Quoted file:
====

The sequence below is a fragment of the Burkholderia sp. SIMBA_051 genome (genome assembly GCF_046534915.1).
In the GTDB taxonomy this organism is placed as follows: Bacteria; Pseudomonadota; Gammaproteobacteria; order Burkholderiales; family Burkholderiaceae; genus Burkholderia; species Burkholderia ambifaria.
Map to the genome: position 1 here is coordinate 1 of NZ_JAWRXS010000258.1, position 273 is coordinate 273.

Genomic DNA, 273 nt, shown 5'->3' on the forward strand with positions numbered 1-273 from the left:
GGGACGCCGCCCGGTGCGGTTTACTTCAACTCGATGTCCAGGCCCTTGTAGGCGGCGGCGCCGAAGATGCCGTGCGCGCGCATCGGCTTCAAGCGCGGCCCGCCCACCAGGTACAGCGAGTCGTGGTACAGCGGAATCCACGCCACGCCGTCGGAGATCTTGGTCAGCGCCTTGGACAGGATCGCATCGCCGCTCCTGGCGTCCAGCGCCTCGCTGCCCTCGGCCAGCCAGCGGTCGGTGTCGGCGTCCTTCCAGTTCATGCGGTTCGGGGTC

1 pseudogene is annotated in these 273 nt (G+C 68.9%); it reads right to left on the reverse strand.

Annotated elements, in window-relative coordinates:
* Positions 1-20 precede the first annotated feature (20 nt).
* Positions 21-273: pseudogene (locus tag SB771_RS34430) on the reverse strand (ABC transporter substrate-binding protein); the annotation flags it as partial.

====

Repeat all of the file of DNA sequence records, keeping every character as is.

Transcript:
The sequence below is a fragment of the Burkholderia sp. SIMBA_051 genome (genome assembly GCF_046534915.1).
In the GTDB taxonomy this organism is placed as follows: Bacteria; Pseudomonadota; Gammaproteobacteria; order Burkholderiales; family Burkholderiaceae; genus Burkholderia; species Burkholderia ambifaria.
Map to the genome: position 1 here is coordinate 1 of NZ_JAWRXS010000258.1, position 273 is coordinate 273.

Genomic DNA, 273 nt, shown 5'->3' on the forward strand with positions numbered 1-273 from the left:
GGGACGCCGCCCGGTGCGGTTTACTTCAACTCGATGTCCAGGCCCTTGTAGGCGGCGGCGCCGAAGATGCCGTGCGCGCGCATCGGCTTCAAGCGCGGCCCGCCCACCAGGTACAGCGAGTCGTGGTACAGCGGAATCCACGCCACGCCGTCGGAGATCTTGGTCAGCGCCTTGGACAGGATCGCATCGCCGCTCCTGGCGTCCAGCGCCTCGCTGCCCTCGGCCAGCCAGCGGTCGGTGTCGGCGTCCTTCCAGTTCATGCGGTTCGGGGTC

1 pseudogene is annotated in these 273 nt (G+C 68.9%); it reads right to left on the reverse strand.

Annotated elements, in window-relative coordinates:
* Positions 1-20 precede the first annotated feature (20 nt).
* Positions 21-273: pseudogene (locus tag SB771_RS34430) on the reverse strand (ABC transporter substrate-binding protein); the annotation flags it as partial.